The Federal Government has commenced the process of reviewing the training curriculum for Health Information Management system in its training institutions across the country, as part of measures aimed at improving health care delivery in the country.
Country Lead of Measure Evaluation, a USAID-funded intervention agency in the nation’s health sector, Samson Bamidele said they were assisting the government in reviewing the curriculum, a draft of which he said has been presented to the Nation Board for Technical Education (NBTE) for approval.
Bamidele said that at the moment, there was no university in the country running a full degree programme on Health Information Management, adding that his agency was ready to assist interested universities in the country mount degree programmes in the field.
He noted that there was so much happening in Health Information Management, lamenting that the nation still lacks adequate professionals in the area, stressing that since indicators in that area are changing, there was need to train more professionals.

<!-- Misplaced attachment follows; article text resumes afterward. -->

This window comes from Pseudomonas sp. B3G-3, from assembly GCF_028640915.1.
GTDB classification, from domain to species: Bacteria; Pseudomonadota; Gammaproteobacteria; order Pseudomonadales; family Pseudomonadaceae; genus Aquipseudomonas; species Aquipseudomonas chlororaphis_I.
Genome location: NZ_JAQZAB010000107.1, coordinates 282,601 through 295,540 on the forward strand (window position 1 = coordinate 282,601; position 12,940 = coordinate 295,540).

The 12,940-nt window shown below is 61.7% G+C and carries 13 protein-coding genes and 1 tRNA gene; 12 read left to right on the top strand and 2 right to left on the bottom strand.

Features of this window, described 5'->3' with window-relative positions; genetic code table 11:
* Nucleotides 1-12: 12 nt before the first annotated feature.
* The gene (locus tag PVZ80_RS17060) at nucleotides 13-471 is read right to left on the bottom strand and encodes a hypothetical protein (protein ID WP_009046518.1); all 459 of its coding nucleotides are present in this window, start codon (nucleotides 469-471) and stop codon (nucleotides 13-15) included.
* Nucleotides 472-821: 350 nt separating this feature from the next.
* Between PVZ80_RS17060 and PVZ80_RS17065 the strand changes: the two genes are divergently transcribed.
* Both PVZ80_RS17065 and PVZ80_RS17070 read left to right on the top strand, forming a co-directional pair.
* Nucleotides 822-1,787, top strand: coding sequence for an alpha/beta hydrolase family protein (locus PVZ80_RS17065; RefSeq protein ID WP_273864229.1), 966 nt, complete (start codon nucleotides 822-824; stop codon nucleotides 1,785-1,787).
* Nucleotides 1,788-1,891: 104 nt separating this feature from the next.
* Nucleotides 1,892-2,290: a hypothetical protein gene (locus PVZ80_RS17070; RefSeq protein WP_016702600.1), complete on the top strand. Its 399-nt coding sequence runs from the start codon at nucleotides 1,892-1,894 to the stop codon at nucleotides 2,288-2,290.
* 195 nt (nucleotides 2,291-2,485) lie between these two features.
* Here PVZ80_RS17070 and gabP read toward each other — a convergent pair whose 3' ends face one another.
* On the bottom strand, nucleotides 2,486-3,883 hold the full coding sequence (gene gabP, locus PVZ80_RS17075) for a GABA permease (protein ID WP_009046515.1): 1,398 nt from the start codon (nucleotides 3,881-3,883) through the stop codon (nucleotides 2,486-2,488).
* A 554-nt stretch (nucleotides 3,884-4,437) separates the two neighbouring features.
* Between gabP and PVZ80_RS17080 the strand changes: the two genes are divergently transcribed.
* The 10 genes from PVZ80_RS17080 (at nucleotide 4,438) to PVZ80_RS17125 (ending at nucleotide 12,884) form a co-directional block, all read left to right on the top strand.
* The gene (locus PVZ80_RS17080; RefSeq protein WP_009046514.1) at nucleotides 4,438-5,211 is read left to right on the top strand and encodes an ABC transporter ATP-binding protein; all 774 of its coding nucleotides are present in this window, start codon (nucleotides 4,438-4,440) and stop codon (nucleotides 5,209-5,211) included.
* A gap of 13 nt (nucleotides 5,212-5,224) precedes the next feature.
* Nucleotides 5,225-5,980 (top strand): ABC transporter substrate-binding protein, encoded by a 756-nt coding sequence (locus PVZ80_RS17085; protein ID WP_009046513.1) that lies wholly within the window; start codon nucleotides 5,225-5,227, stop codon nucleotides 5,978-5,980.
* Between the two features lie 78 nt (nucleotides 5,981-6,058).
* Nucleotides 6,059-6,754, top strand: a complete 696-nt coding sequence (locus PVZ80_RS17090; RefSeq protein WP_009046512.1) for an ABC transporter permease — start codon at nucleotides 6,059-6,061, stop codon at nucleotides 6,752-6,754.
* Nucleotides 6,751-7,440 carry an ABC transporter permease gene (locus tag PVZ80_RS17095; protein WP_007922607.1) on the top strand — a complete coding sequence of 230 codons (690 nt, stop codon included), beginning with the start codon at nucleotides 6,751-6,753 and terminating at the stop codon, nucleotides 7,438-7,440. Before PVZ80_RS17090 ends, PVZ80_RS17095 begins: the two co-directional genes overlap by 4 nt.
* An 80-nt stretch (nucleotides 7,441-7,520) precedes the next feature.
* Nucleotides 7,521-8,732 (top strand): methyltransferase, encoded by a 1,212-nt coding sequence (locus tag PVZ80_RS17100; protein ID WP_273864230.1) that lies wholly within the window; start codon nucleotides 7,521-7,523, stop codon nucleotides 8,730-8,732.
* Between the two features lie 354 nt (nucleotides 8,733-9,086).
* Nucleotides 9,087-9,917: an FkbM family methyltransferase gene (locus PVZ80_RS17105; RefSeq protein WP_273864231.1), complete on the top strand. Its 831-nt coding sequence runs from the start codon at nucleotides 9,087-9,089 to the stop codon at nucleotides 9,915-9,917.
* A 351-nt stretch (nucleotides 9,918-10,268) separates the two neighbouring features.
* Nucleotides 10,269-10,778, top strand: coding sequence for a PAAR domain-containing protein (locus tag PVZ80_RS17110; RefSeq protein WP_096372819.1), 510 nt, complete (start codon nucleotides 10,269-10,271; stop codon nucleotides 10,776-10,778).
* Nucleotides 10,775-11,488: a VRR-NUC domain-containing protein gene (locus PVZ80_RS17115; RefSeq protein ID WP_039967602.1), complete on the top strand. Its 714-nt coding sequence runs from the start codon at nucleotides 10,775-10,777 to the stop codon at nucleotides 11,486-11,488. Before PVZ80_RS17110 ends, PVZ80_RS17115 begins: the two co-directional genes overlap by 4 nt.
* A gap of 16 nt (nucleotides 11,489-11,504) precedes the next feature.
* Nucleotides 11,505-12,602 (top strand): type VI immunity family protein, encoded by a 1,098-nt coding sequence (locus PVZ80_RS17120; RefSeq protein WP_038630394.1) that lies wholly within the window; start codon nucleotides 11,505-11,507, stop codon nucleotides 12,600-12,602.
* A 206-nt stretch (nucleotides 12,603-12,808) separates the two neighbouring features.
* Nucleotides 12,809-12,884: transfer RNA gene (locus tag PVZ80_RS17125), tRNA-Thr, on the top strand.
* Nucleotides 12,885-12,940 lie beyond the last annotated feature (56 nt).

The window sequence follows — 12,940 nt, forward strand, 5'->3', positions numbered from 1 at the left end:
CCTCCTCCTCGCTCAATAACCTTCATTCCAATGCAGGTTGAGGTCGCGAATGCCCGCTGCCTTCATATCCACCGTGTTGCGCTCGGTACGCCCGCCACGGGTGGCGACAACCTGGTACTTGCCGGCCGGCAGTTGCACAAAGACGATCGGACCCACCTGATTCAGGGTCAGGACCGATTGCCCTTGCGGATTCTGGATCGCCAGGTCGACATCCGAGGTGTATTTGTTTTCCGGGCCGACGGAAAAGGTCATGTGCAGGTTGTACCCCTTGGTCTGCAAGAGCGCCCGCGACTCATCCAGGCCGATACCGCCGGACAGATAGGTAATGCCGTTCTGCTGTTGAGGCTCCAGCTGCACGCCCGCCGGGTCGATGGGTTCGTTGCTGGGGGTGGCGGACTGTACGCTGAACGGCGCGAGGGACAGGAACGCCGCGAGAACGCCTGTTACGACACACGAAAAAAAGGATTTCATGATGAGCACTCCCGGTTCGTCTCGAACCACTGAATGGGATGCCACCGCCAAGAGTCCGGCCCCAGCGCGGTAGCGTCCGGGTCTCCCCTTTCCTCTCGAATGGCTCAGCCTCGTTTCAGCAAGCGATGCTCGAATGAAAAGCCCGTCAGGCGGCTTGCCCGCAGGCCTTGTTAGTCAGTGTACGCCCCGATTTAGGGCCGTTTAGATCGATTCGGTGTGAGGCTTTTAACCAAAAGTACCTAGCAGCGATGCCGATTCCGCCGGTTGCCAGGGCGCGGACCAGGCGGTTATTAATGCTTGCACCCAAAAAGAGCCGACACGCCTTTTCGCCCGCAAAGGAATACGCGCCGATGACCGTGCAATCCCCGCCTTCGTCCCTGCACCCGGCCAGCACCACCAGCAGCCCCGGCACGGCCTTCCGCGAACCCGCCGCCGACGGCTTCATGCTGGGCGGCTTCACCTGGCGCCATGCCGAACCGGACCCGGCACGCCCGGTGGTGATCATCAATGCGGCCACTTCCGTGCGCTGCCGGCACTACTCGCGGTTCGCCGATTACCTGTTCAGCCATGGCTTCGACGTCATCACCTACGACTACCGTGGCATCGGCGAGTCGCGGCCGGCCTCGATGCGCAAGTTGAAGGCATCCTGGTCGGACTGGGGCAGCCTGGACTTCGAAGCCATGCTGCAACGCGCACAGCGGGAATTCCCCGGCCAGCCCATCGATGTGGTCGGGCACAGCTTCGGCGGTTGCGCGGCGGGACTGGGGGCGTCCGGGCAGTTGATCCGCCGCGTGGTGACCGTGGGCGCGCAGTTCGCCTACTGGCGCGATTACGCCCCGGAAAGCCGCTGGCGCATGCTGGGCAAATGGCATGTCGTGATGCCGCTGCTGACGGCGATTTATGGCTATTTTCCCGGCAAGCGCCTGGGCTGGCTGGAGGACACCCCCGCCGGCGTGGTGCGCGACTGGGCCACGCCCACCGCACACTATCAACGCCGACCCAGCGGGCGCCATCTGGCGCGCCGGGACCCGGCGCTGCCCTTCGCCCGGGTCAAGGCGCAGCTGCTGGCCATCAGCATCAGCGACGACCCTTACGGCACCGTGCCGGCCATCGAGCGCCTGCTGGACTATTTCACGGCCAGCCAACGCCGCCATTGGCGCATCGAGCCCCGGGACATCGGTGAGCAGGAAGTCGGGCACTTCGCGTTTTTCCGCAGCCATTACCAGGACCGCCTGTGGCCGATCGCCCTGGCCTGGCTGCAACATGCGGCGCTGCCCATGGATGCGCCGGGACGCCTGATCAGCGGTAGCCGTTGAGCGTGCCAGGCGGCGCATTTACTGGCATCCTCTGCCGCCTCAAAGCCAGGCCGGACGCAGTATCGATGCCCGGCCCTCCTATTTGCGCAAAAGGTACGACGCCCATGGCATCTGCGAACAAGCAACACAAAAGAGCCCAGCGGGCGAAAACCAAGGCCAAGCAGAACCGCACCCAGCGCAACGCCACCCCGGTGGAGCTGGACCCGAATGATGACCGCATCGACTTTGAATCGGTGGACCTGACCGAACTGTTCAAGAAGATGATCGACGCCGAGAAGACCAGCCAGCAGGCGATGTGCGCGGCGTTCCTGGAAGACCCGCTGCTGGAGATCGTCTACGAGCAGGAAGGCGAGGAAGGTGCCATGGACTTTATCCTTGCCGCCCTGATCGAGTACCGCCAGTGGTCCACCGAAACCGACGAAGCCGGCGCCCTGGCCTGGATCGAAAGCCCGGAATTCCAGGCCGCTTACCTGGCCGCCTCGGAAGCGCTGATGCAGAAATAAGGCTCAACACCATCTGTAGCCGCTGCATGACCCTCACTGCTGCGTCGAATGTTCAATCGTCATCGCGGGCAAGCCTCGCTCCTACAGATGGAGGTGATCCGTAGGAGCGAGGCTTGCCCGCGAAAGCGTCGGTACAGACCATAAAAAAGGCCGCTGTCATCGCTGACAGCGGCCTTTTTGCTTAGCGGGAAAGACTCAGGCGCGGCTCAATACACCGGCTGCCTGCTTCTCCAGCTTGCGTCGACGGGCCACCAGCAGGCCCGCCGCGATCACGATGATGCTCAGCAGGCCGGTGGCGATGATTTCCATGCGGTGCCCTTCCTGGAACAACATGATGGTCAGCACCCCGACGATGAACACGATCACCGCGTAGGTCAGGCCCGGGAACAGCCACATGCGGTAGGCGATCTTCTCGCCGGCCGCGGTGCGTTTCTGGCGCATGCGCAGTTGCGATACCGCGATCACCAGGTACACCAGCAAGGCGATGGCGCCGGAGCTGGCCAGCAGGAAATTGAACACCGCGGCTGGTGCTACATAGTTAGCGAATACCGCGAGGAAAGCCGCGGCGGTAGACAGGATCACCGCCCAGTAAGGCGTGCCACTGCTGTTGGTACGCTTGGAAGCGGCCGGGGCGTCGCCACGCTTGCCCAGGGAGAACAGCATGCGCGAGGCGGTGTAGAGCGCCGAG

Bamidele, who was in Zaria for a regional workshop on: “Monitoring and Evaluation of Public Health programmes”, commended the Ahmadu Bello University (ABU), Zaria for collaboration in raising professionals in the field.
Also speaking, the Chief Medical Director of ABU Teaching Hospital, Zaria, Professor. Lawal Khalid said that the nation is making progress in the health sector today because of the attention paid to public health issues in the country, adding that any effort in sustaining public health would not be a waste.
While pledging the continued support of the tertiary hospital, Khalid said that people are able to live together in the country today because of sustained efforts at disease control, pointing out that this will not be possible if there is no improvement in public health.
Head of Department of Community Medicine, Dr. Mohammed Sambo disclosed that for the first time since the training started, there was an international participant coming from Ghana. About 150 people have so far been trained.